- One of the biggest is whether there is a place where the child can practice riding independently. People with parks nearby, or live at the end of a quiet road typically learn sooner. If the only way to practice riding is when Dad or the babysitter hauls the bike into the trunk of the car and a “training session” is scheduled, it makes it more difficult for the child to have the on and off time required to assimilate and integrate the many skills necessary to ride independently.
- Some children learn as early as three years old. Some are still working on this at eight.
- Frequently the three year old wants to keep up with the older siblings, cousins or neighborhood friends (as was the case for me).
Below are strategies to help the neophyte rider acquire the readiness skills to gain confidence and allow the coach to “Let Go.”
- Curb Training: Position the bicycle parallel to the curb. Have the child sit on the saddle with one foot propped up on the curb and the other on the pedal. Gently tip the bike away from the curb so the child has to move the foot off the pedal to stop a fall. Repeat this 500 times (only barely an exageration-you want this to become AUTOMATIC). Turn the bike around so it is facing the opposite direction and repeat this drill (another 500 times).
- Curb Scooting: Once the child is proficient at blocking a fall with the pedal side foot, the child begins to use the curb side foot to propel the bike forward (like a scooter). Over time the child should begin to glide.
Now repeat this whole sequence while holding the bike seat with the child on it. Tip the bike to the right and left so the child has to figure out which foot to use to stop a fall. Then the coach stabilizes the bike as the child pedals. If the child has, indeed, done all that prep work, fear of falling should be diminished and therefore, the child will be ready to have the coach let go sooner.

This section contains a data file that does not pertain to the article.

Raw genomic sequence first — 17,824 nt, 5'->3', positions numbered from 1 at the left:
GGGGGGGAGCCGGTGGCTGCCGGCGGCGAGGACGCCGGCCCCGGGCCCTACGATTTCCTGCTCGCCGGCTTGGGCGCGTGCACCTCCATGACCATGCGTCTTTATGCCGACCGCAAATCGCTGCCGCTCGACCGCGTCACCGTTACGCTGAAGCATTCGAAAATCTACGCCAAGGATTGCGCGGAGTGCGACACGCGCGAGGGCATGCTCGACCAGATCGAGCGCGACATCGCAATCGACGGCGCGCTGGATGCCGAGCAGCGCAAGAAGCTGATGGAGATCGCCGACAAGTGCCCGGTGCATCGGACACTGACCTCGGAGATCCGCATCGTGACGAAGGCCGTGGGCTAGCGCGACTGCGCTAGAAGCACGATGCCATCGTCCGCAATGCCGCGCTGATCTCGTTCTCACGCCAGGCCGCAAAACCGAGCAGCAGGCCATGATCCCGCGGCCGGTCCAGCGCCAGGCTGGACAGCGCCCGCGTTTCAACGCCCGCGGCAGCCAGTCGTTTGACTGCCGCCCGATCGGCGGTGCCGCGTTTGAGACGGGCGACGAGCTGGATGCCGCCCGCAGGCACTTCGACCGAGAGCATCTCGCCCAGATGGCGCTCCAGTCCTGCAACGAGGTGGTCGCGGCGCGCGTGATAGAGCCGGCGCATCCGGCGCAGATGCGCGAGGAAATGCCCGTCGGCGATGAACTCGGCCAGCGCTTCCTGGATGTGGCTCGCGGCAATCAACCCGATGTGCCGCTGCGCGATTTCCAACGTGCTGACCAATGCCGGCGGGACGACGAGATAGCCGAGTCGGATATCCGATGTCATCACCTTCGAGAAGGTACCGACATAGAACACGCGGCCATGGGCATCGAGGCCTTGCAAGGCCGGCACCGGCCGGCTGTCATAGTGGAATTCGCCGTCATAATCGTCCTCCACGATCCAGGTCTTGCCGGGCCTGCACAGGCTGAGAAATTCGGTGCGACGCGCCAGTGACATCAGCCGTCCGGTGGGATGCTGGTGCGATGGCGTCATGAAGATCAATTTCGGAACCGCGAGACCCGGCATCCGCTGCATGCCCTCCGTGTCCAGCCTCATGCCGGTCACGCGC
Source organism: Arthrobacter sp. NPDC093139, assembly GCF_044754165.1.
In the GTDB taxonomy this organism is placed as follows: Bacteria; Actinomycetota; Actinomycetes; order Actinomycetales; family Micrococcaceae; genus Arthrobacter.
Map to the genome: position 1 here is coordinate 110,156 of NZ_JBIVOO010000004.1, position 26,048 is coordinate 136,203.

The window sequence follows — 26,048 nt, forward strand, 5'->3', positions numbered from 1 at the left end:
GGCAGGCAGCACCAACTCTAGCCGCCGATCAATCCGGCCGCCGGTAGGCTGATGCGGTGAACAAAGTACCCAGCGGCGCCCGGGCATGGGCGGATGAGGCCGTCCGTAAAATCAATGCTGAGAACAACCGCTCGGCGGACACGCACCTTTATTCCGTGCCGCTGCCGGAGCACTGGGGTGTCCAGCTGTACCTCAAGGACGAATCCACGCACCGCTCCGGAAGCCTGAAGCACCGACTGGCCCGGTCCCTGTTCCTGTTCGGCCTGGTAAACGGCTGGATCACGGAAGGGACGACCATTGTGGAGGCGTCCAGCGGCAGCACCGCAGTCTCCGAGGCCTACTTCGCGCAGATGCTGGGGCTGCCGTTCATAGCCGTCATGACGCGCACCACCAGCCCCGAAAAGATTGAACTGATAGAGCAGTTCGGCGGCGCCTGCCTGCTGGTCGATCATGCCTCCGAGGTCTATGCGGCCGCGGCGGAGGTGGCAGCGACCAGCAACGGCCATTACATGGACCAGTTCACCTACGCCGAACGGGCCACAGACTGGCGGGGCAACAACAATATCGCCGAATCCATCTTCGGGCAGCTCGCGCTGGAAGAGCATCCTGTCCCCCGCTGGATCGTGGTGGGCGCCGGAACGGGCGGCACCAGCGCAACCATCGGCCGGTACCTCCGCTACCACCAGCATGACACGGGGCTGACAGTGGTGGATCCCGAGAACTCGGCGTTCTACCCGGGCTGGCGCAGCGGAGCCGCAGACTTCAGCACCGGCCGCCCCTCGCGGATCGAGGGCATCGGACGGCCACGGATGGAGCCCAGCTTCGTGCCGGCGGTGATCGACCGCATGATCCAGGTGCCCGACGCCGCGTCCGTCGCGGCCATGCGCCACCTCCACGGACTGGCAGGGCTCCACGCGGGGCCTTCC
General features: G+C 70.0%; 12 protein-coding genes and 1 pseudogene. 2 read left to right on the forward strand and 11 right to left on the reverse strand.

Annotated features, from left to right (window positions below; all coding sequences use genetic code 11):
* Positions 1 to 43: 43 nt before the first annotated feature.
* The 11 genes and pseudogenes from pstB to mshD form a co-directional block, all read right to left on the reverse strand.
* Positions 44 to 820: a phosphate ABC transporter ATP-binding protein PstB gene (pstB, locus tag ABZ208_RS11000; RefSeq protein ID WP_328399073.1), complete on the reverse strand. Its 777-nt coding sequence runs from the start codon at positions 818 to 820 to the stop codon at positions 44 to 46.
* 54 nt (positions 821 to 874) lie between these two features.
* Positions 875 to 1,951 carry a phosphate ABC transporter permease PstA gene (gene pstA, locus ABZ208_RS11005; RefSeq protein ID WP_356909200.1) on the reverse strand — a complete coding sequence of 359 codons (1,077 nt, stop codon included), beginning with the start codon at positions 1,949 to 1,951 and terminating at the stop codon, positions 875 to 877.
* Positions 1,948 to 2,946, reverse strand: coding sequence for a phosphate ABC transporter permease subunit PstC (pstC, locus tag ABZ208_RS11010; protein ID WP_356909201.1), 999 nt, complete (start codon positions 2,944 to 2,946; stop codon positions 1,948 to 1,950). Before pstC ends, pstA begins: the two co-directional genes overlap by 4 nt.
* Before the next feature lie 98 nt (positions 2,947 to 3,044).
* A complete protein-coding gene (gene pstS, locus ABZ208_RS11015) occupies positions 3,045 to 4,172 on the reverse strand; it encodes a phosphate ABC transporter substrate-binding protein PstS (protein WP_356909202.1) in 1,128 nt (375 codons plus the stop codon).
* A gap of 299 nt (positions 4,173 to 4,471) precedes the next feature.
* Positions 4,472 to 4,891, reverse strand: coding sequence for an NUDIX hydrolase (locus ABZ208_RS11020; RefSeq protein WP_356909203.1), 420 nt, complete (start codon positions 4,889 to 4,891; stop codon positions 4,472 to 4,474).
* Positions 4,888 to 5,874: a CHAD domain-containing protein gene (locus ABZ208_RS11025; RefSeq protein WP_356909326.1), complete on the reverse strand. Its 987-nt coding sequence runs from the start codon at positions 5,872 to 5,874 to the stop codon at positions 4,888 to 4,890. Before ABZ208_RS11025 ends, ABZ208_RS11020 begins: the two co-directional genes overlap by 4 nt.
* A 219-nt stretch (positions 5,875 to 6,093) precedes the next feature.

If the child remains terrified, go back to the curb. If the curb work is too fatiguing or scary, go back to trunk strengthening andbody awareness activities and put the bike away for a while. Pull that trike out again for some fun, carefree cruising.
Whatever the result, make sure to end a “training session” with some fun on the swings, running around, rolling, or whatever is enjoyable for the child in a gross motor kind of way. Learning to ride a bike is demanding and the child needs to “let off some steam” after all that hard work-whether successful or not.
Feeling like a failure, or letting the coach down is NOT an option. It is important to point out one small positive thing that happened during the time spent together, even if it is telling the child how incredibly brave s/he was when falling.
When one learns to ride a bike it is expected that falling will occur. It just happens and it is important to accept this. As an adult (after 40 years of cycling) I bit the bullet and bought clipless cycling shoes and pedals (paradoxically “clipless” means clipped into-or attached to the pedal!). Every experienced cyclist assured me that I would fall. I trained in a huge parking lot for hours (much like my curb drill) to have the release become automatic. In spite of this, going up my last hill after a 60 mile ride, my legs were too tired to push down (I was in the wrong gear-long story) so I toppled over.
As a three year old, I have a hunch that along with wanting to keep up with the big kids, I loved getting those special bandaids. So falling and scraping my knee was a plus. My body also craves lots of proprioceptive input to stay organized so the early bike riding (and falling) took care of that as well.
Guidelines Nascent Riders:
- First rides should be in large open spaces that afford a long cruise in one direction. Typically the child will ride straight until falling down. These long hauls are important because the child will gain a better sense of the center of gravity and the rider will become less wobbly as speed increases.
- Once the child learns to ride steadily, set up slightly larger courses as described for the tricycle and training wheels.